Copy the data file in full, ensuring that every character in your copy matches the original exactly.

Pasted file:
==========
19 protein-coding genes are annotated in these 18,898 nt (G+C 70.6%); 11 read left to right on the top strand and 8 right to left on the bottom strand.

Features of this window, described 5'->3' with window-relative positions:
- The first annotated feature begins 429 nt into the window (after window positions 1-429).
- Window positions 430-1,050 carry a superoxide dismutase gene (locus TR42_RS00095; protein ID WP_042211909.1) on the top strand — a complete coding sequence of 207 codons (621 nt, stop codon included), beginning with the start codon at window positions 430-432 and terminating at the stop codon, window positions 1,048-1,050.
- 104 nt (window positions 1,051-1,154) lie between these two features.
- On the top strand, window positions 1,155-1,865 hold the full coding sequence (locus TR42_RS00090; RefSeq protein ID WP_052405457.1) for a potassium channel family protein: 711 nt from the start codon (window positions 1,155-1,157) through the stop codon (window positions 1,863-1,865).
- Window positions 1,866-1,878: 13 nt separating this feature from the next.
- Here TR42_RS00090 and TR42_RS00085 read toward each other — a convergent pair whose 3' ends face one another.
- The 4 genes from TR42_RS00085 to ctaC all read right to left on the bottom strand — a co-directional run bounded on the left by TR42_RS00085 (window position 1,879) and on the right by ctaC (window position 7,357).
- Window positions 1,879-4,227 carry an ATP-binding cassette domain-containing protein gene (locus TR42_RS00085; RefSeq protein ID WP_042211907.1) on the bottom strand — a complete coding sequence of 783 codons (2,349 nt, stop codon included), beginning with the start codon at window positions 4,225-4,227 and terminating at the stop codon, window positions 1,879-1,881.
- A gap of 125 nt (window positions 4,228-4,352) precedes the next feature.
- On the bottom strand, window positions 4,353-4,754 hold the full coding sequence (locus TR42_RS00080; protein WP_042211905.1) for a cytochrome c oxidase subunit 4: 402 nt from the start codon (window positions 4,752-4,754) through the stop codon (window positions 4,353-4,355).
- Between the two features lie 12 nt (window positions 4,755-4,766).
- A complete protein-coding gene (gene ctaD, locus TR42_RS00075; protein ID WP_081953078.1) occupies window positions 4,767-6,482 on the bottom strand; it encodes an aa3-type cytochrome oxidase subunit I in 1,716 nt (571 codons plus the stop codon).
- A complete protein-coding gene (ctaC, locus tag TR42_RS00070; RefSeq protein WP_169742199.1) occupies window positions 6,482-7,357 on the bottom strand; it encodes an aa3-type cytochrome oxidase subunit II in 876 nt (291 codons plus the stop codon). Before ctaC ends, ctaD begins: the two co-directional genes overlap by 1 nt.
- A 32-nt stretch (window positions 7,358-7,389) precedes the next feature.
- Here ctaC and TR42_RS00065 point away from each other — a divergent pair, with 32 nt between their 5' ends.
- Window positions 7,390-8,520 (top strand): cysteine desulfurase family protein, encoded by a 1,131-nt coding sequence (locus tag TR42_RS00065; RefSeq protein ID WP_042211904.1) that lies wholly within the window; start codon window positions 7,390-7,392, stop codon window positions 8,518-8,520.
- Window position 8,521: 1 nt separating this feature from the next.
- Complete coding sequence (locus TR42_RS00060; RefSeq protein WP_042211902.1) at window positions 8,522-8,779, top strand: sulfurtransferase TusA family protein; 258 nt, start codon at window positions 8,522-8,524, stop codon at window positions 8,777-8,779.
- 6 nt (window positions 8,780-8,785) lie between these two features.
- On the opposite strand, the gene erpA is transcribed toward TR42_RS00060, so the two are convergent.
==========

19 protein-coding genes are annotated in these 18,898 nt (G+C 70.6%); 11 read left to right on the top strand and 8 right to left on the bottom strand.

Features of this window, described 5'->3' with window-relative positions:
- The first annotated feature begins 429 nt into the window (after window positions 1-429).
- Window positions 430-1,050 carry a superoxide dismutase gene (locus TR42_RS00095; protein ID WP_042211909.1) on the top strand — a complete coding sequence of 207 codons (621 nt, stop codon included), beginning with the start codon at window positions 430-432 and terminating at the stop codon, window positions 1,048-1,050.
- 104 nt (window positions 1,051-1,154) lie between these two features.
- On the top strand, window positions 1,155-1,865 hold the full coding sequence (locus TR42_RS00090; RefSeq protein ID WP_052405457.1) for a potassium channel family protein: 711 nt from the start codon (window positions 1,155-1,157) through the stop codon (window positions 1,863-1,865).
- Window positions 1,866-1,878: 13 nt separating this feature from the next.
- Here TR42_RS00090 and TR42_RS00085 read toward each other — a convergent pair whose 3' ends face one another.
- The 4 genes from TR42_RS00085 to ctaC all read right to left on the bottom strand — a co-directional run bounded on the left by TR42_RS00085 (window position 1,879) and on the right by ctaC (window position 7,357).
- Window positions 1,879-4,227 carry an ATP-binding cassette domain-containing protein gene (locus TR42_RS00085; RefSeq protein ID WP_042211907.1) on the bottom strand — a complete coding sequence of 783 codons (2,349 nt, stop codon included), beginning with the start codon at window positions 4,225-4,227 and terminating at the stop codon, window positions 1,879-1,881.
- A gap of 125 nt (window positions 4,228-4,352) precedes the next feature.
- On the bottom strand, window positions 4,353-4,754 hold the full coding sequence (locus TR42_RS00080; protein WP_042211905.1) for a cytochrome c oxidase subunit 4: 402 nt from the start codon (window positions 4,752-4,754) through the stop codon (window positions 4,353-4,355).
- Between the two features lie 12 nt (window positions 4,755-4,766).
- A complete protein-coding gene (gene ctaD, locus TR42_RS00075; protein ID WP_081953078.1) occupies window positions 4,767-6,482 on the bottom strand; it encodes an aa3-type cytochrome oxidase subunit I in 1,716 nt (571 codons plus the stop codon).
- A complete protein-coding gene (ctaC, locus tag TR42_RS00070; RefSeq protein WP_169742199.1) occupies window positions 6,482-7,357 on the bottom strand; it encodes an aa3-type cytochrome oxidase subunit II in 876 nt (291 codons plus the stop codon). Before ctaC ends, ctaD begins: the two co-directional genes overlap by 1 nt.
- A 32-nt stretch (window positions 7,358-7,389) precedes the next feature.
- Here ctaC and TR42_RS00065 point away from each other — a divergent pair, with 32 nt between their 5' ends.
- Window positions 7,390-8,520 (top strand): cysteine desulfurase family protein, encoded by a 1,131-nt coding sequence (locus tag TR42_RS00065; RefSeq protein ID WP_042211904.1) that lies wholly within the window; start codon window positions 7,390-7,392, stop codon window positions 8,518-8,520.
- Window position 8,521: 1 nt separating this feature from the next.
- Complete coding sequence (locus TR42_RS00060; RefSeq protein WP_042211902.1) at window positions 8,522-8,779, top strand: sulfurtransferase TusA family protein; 258 nt, start codon at window positions 8,522-8,524, stop codon at window positions 8,777-8,779.
- 6 nt (window positions 8,780-8,785) lie between these two features.
- On the opposite strand, the gene erpA is transcribed toward TR42_RS00060, so the two are convergent.